As they are literally rooted in place, plants possess remarkable mechanisms that perceive, interpret, and respond to internal and external cues so as to optimise plant growth and development relative to prevailing environment conditions. Despite the incredible diversity in plant forms, the molecular mechanisms that control plant responses to internal and external cues are highly conserved across diverse genera. The timing and localisation of these mechanisms shape plant and development. Our research team aims to gain greater insights into molecular mechanisms that plants employ to convert internal cues and external signals into appropriate adjustments in resource acquisition and allocation, focusing on the role of gene regulation in conditioning these adjustments.Learn More
My lab examines the control mechanisms underpinning starch biosynthesis in leaf chloroplasts (which make starch during the daytime, and degrade it at night) of the model plant Arabidopsis thaliana, and non-photosynthetic amyloplasts of cereal endosperms such as maize, wheat, barley and rice which make storage starches. More specifically, we are interested in the biochemical control mechanisms governing the many enzymes and enzyme classes which make up the core pathway of starch biosynthesis. This involves investigating the role of protein-protein interactions and protein phosphorylation in coordinating the proteins involved in starch synthesis and degradation within the plastid to produce the highly ordered and complex structure of the starch granule.Learn More
To better study the biology and virulence of fungal pathogens, we are developing new genomic technology platforms for diverse fungal species. We are exploiting CRISPR-Cas9 based technologies to revolutionize the way we do high-throughput functional genomic analysis in fungal pathogens. This is enabling us to map large-scale genetic interaction networks, and uncover genetic factors and pathways that mediate important phenotypes associated with pathogenesis, antifungal drug resistance, and other biological processes associated with fungal infectious diseases.Learn More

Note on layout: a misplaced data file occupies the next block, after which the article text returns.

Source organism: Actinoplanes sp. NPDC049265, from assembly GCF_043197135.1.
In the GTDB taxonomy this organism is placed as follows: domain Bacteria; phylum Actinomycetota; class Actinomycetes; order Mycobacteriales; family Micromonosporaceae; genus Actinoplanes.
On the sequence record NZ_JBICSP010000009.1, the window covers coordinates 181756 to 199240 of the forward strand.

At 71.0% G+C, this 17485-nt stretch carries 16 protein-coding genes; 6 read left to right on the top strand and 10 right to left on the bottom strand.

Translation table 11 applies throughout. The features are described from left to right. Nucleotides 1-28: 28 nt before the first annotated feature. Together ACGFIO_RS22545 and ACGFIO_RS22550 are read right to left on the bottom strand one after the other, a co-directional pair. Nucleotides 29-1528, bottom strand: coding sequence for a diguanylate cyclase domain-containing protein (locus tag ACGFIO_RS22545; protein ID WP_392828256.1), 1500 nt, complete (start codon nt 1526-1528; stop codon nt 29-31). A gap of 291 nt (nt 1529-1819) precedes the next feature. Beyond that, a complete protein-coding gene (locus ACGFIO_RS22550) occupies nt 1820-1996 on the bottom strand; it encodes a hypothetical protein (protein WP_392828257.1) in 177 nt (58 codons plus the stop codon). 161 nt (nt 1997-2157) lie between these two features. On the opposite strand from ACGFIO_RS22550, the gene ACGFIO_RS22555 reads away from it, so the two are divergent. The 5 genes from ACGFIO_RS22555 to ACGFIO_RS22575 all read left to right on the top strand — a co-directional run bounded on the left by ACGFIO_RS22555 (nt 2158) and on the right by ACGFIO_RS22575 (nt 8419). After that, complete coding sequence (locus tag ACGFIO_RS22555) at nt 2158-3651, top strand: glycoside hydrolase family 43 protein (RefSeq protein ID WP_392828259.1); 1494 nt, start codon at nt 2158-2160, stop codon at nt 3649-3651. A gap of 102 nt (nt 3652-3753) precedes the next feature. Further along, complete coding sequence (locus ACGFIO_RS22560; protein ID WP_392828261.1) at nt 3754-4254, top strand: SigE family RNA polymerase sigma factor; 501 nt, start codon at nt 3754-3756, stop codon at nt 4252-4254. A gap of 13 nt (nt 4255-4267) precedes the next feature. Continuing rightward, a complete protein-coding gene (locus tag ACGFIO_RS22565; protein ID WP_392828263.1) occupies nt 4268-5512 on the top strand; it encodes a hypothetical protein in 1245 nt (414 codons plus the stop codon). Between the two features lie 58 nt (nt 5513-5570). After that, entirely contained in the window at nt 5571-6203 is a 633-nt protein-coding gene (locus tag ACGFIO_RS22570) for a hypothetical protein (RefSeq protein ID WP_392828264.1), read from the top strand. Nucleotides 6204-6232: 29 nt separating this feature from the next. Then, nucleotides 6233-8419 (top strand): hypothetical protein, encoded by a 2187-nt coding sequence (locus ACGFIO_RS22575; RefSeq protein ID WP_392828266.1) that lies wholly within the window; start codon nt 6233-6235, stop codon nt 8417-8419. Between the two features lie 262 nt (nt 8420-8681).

First, we have systematically generated inhibitors and activators for E3 ubiquitin ligases to discover new enzyme catalytic mechanism and new substrates. We continue to develop synthetic peptides and proteins to delineate biochemical mechanisms of E3 ubiquitin ligases.
Second, we showed that structure-based protein engineering enables development of anti-viral reagents for Middle East respiratory syndrome (MERS) coronavirus. Now we started engineering post-translational modifications to probe and rewire DNA damage signaling for cancer therapeutics.
Finally, we created molecular tools to increase CRISPR-Cas9 genome-editing efficiency. Now we are developing new tools as "off-switch" for CRISPR-based gene editing through targeted protein degradation.
The Cox lab aims to gain a better understanding of the molecular underpinnings of resistance mechanisms. Specifically, we study bacterial efflux systems, which will provide insight into their physiological functions and origins and will also support future drug discovery efforts and antibiotic stewardship. In addition, recognizing the need for innovation in the search for new antibacterial agents, we are exploring novel approaches to control bacterial infections by investigating the inhibition of bacterial adhesion to host cells.Learn More